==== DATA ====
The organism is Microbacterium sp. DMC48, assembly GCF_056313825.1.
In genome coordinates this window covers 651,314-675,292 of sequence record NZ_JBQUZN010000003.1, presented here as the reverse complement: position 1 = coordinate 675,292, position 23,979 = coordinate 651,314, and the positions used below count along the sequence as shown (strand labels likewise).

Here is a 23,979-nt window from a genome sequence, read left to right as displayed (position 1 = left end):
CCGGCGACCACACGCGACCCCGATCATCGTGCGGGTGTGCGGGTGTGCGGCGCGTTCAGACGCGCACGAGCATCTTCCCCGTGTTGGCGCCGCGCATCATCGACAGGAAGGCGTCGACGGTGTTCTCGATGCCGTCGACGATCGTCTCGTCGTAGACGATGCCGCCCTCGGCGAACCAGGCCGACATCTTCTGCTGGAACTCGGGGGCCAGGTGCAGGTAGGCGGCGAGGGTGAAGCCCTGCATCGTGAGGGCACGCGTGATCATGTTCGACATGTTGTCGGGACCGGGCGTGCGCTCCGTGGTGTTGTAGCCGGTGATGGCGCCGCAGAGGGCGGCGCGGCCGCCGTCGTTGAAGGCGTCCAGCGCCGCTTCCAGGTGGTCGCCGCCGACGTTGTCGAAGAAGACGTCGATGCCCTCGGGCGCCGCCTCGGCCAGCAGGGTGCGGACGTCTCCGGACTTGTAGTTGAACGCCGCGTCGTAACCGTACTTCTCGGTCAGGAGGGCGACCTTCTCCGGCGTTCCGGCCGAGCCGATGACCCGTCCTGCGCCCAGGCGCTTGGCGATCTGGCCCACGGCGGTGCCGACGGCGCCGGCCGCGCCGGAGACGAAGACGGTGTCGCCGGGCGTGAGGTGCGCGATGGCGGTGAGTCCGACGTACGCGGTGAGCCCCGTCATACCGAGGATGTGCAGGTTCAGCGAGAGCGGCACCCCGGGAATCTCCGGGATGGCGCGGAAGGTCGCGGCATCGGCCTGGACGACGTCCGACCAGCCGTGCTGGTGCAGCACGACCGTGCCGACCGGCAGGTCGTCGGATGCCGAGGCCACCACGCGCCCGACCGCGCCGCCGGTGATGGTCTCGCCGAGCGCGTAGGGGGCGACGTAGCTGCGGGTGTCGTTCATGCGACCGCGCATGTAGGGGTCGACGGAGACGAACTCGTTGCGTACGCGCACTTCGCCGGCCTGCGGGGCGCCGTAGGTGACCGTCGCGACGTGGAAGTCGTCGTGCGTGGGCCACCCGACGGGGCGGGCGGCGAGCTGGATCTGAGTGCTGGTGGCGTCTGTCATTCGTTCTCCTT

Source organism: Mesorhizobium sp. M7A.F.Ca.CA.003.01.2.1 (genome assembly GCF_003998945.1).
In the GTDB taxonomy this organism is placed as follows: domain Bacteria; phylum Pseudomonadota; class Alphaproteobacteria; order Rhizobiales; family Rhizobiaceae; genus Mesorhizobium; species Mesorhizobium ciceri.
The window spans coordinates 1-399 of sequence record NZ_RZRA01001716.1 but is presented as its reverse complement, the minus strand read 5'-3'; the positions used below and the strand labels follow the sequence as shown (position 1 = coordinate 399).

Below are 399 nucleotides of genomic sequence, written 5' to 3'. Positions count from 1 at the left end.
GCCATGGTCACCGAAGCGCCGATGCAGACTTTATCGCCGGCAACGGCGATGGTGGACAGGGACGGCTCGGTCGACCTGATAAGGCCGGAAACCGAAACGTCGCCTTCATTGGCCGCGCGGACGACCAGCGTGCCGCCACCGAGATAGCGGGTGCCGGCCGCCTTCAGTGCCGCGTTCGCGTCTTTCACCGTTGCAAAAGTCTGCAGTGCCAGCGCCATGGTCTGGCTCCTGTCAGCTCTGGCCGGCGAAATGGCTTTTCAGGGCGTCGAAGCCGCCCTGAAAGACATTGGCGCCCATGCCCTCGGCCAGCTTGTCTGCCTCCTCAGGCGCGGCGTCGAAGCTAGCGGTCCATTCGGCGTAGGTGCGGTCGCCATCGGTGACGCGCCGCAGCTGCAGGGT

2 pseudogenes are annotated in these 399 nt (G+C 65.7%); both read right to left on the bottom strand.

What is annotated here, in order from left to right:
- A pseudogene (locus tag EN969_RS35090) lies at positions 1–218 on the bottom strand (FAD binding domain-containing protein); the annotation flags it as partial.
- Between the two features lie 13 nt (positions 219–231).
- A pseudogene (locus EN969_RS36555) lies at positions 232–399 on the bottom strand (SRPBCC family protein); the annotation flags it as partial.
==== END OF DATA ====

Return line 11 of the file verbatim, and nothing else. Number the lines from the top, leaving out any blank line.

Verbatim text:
What is annotated here, in order from left to right: